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|Title:||The Dimensionality of Educational Beliefs|
|Author(s):||Day, Jo Ann Miller|
|Department / Program:||Education|
|Degree Granting Institution:||University of Illinois at Urbana-Champaign|
|Abstract:||From numerous polls, surveys, and personal experience of school administrators, it is clear that lay citizens hold a variety of beliefs about education. It is not clear, however, to what extent these beliefs are organized along the lines of several more embracing ideologies or movements in education. This research explores three major questions. First, are the educational beliefs held by citizens structured in some systematic way and, if so, are these beliefs ordered along one or more dimensions? Second, are certain social status characteristics related to certain educational beliefs? Third, is residential location (urban, rural, suburban) of the respondent related to specific educational beliefs?
The data show citizens tend to structure their beliefs about the functions of education into four dimensions. The dimensions are identified as socialization of youngsters, fulfilling individual needs, providing utilitarian education skills, and producing academic achievement. Socialization of youngsters and academic achievement are found among the better educated as well as the less well educated, in every type of community--rural, urban or suburban--and whether citizens are satisfied or less than satisfied with the public schools. Citizens' belief patterns regarding utilitarian educational skills (curriculum issues) and individual needs of youngsters vary by educational attainment level, degree of satisfaction with the schools and type of community.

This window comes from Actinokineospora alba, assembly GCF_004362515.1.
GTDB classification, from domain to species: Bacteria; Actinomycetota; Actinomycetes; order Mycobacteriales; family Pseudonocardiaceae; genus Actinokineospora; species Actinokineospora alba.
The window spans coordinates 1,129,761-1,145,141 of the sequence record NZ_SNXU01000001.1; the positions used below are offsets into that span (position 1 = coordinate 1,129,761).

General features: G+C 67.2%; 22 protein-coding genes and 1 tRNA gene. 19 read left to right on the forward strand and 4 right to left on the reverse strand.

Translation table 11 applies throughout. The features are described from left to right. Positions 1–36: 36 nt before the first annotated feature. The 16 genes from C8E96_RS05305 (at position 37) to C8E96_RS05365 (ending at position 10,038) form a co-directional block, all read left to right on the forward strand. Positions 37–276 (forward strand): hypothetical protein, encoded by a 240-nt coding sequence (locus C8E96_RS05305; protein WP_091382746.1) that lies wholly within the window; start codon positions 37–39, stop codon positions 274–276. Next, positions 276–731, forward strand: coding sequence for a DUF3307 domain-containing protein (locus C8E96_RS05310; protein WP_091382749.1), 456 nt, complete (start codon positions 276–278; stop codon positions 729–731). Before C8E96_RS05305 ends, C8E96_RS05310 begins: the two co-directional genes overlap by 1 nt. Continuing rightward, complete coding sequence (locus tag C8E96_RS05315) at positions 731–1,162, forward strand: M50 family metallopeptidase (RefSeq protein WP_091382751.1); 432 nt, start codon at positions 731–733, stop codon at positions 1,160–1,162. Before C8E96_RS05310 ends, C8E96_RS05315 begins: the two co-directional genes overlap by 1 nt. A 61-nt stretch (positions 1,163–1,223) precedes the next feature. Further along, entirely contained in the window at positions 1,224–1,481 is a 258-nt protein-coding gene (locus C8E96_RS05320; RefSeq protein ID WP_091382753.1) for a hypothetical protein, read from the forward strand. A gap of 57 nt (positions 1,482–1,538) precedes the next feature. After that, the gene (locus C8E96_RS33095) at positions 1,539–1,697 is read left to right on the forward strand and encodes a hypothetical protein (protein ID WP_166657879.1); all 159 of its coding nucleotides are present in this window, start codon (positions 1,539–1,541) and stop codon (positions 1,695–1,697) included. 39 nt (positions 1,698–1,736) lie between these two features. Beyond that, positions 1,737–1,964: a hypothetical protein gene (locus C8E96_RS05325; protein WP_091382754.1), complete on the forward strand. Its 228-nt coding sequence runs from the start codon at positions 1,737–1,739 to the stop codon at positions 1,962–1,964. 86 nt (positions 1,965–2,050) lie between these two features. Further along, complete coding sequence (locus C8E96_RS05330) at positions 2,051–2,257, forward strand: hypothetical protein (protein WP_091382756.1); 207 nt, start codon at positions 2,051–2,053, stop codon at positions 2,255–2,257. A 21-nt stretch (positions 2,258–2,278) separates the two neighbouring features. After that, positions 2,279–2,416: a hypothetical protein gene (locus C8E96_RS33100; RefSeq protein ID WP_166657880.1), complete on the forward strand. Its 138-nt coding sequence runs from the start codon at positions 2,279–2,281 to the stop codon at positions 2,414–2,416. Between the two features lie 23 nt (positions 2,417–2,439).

Thesis (Ph.D.)--University of Illinois at Urbana-Champaign, 1982.
|Date Available in IDEALS:||2014-12-15|